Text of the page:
The annual Smart City Expo World Congress is taking place in Barcelona. It is the largest in its field with 25,000 visitors. The motto of this edition is Cities made of dreams. Nevertheless, all those dreams also involve a whole lot of hardware.

Dreams are wonderful. But 5G doesn’t just happen, as the people who are responsible for laying the infrastructure are well aware of. “All those 5G antennas that will soon provide super-fast connections will also have to be connected to fiber-optic cables below the ground,” says Petra Claessen at the Smart City congress in Barcelona, She’s the director of BTG, the Dutch branch association for ICT. “In order to avoid having to break open the sidewalk three times in the future, a law must be quickly put in place to ensure that the mobile network operators will share their infrastructure.”

The BTG has come up with a uniform standard that should ultimately lead to legislation, but it is hasn’t gotten that far yet. The three major providers -KPN, T-Mobile and VodafoneZiggo – are currently all building their own transmission masts. Given that 5G requires many more masts, the BTG acknowledges that this will be a never-ending task. “The operators should be able to share the costs in the future.”

Not solely on dreams

Smart Cities are fabulous. However cities can’t be built solely on dreams, as they all know at the BTG. “This also requires a lot of hardware. Lampposts of the future will become multifunctional. In addition to light, there will also be Wi-Fi, and possibly power for electric cars. At the moment, the population is insufficiently informed about what is coming their way. Smart cities are going to matter a lot as far as infrastructure is concerned.”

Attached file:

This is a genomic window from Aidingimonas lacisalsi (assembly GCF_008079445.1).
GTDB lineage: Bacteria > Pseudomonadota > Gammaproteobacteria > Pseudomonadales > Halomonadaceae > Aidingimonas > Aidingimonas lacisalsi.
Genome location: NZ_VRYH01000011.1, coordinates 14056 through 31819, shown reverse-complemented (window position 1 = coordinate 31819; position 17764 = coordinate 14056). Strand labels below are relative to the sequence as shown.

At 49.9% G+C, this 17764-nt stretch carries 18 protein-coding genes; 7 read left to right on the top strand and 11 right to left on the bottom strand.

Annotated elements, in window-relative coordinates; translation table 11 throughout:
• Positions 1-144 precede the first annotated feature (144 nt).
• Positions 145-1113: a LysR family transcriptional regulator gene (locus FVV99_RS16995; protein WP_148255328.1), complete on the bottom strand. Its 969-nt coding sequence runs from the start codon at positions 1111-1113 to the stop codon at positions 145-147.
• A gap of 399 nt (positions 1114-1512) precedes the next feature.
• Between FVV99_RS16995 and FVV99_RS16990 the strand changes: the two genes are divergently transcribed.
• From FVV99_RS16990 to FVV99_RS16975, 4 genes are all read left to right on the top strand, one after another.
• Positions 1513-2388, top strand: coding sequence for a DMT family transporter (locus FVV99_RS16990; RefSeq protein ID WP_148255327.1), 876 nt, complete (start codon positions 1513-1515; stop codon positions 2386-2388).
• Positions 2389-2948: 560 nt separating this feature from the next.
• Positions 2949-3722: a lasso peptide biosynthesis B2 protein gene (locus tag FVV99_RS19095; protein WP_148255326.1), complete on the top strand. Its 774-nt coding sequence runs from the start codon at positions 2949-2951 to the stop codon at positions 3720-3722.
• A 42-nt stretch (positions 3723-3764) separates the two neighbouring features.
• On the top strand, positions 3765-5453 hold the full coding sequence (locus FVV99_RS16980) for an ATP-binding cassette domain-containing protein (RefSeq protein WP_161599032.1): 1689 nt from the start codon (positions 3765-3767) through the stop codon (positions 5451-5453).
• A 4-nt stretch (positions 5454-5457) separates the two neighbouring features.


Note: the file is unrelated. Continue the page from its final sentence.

Also read: Don’t develop technologies which won’t solve any real problems

According to Irene van Bruines (from the brand new procurement platform Smart City Plaza) a lot of missionary work also needs to be done in the municipalities. “In a certain municipality, they have already come a long way with smart street fixtures. But in another municipality, a public servant put it quite bluntly: ‘I don’t want any gimmicks on my patch.’ In that respect, there is still so much that has to be done.”

Bruines, who has a long career in construction and infrastructure, now makes it very easy for municipal purchasers by providing a complete, independent, overview of products for smart cities through her platform. From sensors to charging stations and from solar-powered rubbish bins to ultra-quiet wind turbines, Smart City Plaza offers it all. The only thing municipalities have to do is subscribe to this gift guide for smart city officials.

Rotterdam designs a modular streetlamp

The city officials of Rotterdam no longer need to be told anything more about smart cities. It’ s buzzing with ambition in the Maasstad, which this year almost clinched the ‘Innovation Capital of Europe‘ award. The city aims to be a model digital city by 2025.

One of the projects that fit in with this, was the design of a smart lamppost. The city has developed CENT-R, a modular lamppost, together with start-up Lightwell, the Da Vinci College in Dordrecht, Rotterdam University of Applied Sciences and the manufacturer Valmont. The CENT-R (Connective Energy Network Tool – Rotterdam) prototype was finished just in time for the expo in Barcelona and was unveiled there. In addition to 5G, electric charging, cameras and lighting, the lamppost can also be retrofitted to accommodate any future innovations. Three smart poles will be put into use in the Rotterdam district of Reyeroord towards the end of next January.